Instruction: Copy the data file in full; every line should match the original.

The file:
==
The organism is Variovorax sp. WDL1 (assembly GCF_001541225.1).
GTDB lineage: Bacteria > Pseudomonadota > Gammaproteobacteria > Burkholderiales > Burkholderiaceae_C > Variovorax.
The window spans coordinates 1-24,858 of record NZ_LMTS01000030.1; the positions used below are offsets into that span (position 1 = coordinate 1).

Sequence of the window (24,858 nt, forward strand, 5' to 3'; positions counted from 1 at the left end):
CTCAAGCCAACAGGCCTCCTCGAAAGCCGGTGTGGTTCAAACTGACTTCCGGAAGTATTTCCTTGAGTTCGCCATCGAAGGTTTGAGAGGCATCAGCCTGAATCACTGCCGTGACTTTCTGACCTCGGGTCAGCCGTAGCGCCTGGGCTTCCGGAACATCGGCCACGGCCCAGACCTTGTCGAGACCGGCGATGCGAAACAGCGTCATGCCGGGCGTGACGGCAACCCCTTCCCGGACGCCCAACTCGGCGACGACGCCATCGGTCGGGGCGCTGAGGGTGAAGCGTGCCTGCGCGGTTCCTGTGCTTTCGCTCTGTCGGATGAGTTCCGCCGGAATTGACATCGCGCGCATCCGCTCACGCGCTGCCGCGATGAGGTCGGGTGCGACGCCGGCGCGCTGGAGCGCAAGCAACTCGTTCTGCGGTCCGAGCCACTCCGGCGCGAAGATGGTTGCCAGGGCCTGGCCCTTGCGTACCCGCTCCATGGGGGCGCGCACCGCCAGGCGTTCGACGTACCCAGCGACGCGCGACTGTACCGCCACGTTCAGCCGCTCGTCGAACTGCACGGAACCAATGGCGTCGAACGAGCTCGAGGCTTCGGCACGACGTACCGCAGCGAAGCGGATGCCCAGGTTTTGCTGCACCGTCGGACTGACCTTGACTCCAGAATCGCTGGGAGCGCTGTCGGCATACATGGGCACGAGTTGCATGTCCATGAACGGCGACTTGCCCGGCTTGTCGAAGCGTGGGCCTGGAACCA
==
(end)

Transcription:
The organism is Variovorax sp. WDL1 (assembly GCF_001541225.1).
GTDB lineage: Bacteria > Pseudomonadota > Gammaproteobacteria > Burkholderiales > Burkholderiaceae_C > Variovorax.
The window spans coordinates 1-24,858 of record NZ_LMTS01000030.1; the positions used below are offsets into that span (position 1 = coordinate 1).

Sequence of the window (24,858 nt, forward strand, 5' to 3'; positions counted from 1 at the left end):
CTCAAGCCAACAGGCCTCCTCGAAAGCCGGTGTGGTTCAAACTGACTTCCGGAAGTATTTCCTTGAGTTCGCCATCGAAGGTTTGAGAGGCATCAGCCTGAATCACTGCCGTGACTTTCTGACCTCGGGTCAGCCGTAGCGCCTGGGCTTCCGGAACATCGGCCACGGCCCAGACCTTGTCGAGACCGGCGATGCGAAACAGCGTCATGCCGGGCGTGACGGCAACCCCTTCCCGGACGCCCAACTCGGCGACGACGCCATCGGTCGGGGCGCTGAGGGTGAAGCGTGCCTGCGCGGTTCCTGTGCTTTCGCTCTGTCGGATGAGTTCCGCCGGAATTGACATCGCGCGCATCCGCTCACGCGCTGCCGCGATGAGGTCGGGTGCGACGCCGGCGCGCTGGAGCGCAAGCAACTCGTTCTGCGGTCCGAGCCACTCCGGCGCGAAGATGGTTGCCAGGGCCTGGCCCTTGCGTACCCGCTCCATGGGGGCGCGCACCGCCAGGCGTTCGACGTACCCAGCGACGCGCGACTGTACCGCCACGTTCAGCCGCTCGTCGAACTGCACGGAACCAATGGCGTCGAACGAGCTCGAGGCTTCGGCACGACGTACCGCAGCGAAGCGGATGCCCAGGTTTTGCTGCACCGTCGGACTGACCTTGACTCCAGAATCGCTGGGAGCGCTGTCGGCATACATGGGCACGAGTTGCATGTCCATGAACGGCGACTTGCCCGGCTTGTCGAAGCGTGGGCCTGGAACCA